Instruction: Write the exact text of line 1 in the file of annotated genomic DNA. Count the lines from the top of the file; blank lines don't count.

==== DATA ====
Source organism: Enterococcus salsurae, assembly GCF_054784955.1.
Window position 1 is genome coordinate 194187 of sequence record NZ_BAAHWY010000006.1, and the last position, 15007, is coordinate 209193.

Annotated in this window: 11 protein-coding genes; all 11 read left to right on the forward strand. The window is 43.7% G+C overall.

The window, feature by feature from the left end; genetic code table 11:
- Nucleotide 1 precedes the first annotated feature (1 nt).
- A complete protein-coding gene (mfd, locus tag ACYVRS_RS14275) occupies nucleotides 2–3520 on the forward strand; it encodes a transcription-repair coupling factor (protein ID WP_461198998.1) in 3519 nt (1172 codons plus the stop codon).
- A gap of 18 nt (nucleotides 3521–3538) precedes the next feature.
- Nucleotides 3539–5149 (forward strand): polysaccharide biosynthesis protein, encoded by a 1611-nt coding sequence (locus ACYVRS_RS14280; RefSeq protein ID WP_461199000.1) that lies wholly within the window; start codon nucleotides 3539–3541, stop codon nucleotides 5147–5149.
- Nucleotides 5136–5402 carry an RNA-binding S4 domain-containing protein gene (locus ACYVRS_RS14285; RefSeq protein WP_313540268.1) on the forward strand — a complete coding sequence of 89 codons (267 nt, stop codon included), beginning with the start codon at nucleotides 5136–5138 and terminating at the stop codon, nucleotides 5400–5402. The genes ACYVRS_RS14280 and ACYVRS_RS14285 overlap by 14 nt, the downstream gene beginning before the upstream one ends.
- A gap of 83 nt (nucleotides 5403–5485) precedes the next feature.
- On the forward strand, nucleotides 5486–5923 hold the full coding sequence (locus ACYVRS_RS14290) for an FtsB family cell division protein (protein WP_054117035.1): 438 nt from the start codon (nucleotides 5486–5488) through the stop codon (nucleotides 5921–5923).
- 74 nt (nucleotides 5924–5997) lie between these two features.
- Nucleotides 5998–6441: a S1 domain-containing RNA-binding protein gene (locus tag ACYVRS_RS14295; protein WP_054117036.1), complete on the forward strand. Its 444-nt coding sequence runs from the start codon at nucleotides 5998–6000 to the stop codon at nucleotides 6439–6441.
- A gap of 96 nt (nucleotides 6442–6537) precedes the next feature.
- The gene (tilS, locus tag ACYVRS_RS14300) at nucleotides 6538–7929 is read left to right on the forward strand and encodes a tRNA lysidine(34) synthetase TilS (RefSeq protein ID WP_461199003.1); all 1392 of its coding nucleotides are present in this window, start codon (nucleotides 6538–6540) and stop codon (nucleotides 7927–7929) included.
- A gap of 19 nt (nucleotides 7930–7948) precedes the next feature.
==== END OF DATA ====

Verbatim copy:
Source organism: Enterococcus salsurae, assembly GCF_054784955.1.